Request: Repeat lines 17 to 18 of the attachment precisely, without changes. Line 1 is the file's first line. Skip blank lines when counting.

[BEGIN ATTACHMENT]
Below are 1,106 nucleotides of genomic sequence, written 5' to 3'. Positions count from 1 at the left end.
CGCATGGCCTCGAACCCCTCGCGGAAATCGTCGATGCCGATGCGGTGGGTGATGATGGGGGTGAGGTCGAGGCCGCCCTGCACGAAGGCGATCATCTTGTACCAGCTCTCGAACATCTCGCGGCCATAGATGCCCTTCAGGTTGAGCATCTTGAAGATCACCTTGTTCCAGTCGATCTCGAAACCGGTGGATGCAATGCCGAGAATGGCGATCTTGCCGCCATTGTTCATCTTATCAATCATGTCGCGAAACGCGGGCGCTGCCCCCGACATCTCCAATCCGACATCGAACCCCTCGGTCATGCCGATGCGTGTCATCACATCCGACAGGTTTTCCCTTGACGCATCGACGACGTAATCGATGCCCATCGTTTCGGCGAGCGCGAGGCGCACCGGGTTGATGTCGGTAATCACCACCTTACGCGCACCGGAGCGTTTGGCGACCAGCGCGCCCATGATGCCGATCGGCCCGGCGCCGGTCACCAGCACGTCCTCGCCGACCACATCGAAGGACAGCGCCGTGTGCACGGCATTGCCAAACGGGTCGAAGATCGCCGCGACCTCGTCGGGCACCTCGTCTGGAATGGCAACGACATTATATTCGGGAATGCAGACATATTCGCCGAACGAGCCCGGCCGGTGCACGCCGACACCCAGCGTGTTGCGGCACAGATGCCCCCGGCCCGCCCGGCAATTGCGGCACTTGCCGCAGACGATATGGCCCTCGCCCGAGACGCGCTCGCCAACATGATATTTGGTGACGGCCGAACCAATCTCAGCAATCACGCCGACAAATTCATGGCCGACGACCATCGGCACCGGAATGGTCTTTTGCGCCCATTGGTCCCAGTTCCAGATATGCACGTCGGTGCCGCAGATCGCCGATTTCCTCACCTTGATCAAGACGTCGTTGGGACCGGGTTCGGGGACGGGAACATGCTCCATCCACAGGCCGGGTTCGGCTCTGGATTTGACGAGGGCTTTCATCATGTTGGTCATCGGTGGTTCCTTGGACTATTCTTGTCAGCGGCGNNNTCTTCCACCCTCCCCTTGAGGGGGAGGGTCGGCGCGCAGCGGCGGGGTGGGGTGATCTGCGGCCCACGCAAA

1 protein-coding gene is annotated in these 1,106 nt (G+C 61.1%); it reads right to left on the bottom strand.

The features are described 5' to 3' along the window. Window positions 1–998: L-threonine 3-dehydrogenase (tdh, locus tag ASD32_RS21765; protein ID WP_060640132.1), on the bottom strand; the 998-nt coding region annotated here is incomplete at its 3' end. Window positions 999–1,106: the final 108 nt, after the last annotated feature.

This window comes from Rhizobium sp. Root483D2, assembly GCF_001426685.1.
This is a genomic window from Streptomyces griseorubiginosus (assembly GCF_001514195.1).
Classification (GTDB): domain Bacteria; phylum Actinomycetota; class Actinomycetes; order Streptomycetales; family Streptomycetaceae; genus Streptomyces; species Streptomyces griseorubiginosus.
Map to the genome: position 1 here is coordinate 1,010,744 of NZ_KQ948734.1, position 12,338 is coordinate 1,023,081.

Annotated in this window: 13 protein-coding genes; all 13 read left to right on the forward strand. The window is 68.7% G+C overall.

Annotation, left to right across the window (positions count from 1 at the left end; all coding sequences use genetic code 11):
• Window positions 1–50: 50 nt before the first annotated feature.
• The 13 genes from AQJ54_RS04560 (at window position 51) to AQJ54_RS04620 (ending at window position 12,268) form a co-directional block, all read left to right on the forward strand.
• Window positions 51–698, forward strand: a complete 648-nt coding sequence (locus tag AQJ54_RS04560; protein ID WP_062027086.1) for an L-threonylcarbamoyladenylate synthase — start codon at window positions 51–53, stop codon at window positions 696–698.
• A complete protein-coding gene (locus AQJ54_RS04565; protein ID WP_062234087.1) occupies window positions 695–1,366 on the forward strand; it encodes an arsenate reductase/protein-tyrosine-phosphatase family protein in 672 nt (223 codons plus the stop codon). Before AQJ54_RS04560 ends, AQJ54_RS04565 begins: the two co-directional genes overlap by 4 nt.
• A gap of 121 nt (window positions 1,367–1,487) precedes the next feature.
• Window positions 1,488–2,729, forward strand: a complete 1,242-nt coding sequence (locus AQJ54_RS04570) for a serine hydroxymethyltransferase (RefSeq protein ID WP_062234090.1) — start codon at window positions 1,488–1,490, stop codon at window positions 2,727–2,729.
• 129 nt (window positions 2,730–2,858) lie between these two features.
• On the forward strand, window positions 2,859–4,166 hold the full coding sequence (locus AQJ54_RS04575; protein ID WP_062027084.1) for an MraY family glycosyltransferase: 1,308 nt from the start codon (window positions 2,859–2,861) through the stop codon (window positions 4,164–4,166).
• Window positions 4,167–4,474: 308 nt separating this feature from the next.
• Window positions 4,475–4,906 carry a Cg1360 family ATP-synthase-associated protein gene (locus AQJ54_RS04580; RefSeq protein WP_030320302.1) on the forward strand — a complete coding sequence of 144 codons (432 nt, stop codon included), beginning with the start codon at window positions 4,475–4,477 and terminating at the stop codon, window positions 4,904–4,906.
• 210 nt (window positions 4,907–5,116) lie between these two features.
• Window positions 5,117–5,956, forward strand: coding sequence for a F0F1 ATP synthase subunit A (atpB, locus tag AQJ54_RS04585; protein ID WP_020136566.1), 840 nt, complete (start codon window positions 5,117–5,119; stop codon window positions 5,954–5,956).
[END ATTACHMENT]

• 129 nt (window positions 2,730–2,858) lie between these two features.
• On the forward strand, window positions 2,859–4,166 hold the full coding sequence (locus AQJ54_RS04575; protein ID WP_062027084.1) for an MraY family glycosyltransferase: 1,308 nt from the start codon (window positions 2,859–2,861) through the stop codon (window positions 4,164–4,166).